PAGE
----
Morning Brief, Monday, April 14
Middle East ALI YUSSEF/AFP/Getty Images Iraq dismissed 1,300 soldiers and policemen who perfomed poorly in Basra. The Iraqi military’s procurement chain remains “plagued by corruption and inefficiency,” the New York Times reports. The Iraqi government will soon pressure the Iranians to be more constructive, U.S. National Security Advisor Stephen Hadley said. He also said it ...
Iraq dismissed 1,300 soldiers and policemen who perfomed poorly in Basra.
The Iraqi military’s procurement chain remains “plagued by corruption and inefficiency,” the New York Times reports.
The Iraqi government will soon pressure the Iranians to be more constructive, U.S. National Security Advisor Stephen Hadley said. He also said it would be a “cop-out” to boycott the opening ceremonies in Beijing.
Former U.S. President Jimmy Carter defended his plans to meet with Hamas leaders.
Nepal’s Maoists are poised for a huge electoral victory.
China has agreed to formal talks, according to Taiwan’s vice president.
China’s state media says the Dalai Lama is “anti-human rights.”
Italians trudged to the polls for an election that might see Silvio Berlusconi return to power. Italy has had more than 60 governments since the Second World War.
The threat of terrorism is getting worse, Britain’s home secretary has warned.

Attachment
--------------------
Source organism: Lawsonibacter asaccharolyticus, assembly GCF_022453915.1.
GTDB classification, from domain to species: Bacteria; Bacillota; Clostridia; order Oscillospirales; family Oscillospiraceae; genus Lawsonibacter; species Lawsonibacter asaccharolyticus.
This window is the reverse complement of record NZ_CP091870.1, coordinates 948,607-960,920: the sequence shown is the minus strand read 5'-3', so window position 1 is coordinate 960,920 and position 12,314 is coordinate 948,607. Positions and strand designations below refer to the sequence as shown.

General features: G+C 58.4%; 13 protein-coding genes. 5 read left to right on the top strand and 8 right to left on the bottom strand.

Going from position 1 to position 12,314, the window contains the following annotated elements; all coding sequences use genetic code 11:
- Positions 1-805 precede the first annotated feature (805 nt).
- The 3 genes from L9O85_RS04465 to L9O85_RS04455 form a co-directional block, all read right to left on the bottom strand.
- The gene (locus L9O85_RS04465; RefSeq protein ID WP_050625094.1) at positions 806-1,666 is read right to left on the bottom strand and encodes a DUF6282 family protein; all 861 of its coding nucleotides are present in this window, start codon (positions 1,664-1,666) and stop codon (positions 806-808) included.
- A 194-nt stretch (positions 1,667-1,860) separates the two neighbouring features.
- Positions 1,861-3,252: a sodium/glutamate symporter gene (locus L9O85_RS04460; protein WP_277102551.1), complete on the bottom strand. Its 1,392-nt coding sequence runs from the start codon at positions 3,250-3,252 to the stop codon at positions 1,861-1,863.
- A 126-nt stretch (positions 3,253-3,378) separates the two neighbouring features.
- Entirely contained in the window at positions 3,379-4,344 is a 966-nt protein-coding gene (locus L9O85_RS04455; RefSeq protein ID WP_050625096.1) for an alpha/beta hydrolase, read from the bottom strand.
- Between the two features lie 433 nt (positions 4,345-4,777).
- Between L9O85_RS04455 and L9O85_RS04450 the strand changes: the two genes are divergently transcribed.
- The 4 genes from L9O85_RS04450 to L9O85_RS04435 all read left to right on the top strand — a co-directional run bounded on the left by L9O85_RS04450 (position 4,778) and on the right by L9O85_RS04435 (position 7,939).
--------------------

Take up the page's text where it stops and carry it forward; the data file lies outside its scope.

Bulgaria’s Interior Minister stepped down.
2008 U.S. Elections
Over the weekend, Barack Obama faced strong criticism for remarks he made at a San Francisco fundraising event.
Kenya announced a new power-sharing cabinet.
The Zimbabwean opposition denounced the electoral commission’s recount plans.
The calls to do something about the global food crisis are growing louder.
The U.S. housing slump has gone global.
German Chancellor Angela Merkel visits Ireland, where she try to coax Irish voters into approving the EU treaty.
A conference organized by United Russia, the ruling party in Russia, kicks off in Moscow.
The U.S. Department of Agriculture and the Agency for International Development are hosting a conference on international food aid in Kansas.
Blake Hounshell is a former managing editor of Foreign Policy.
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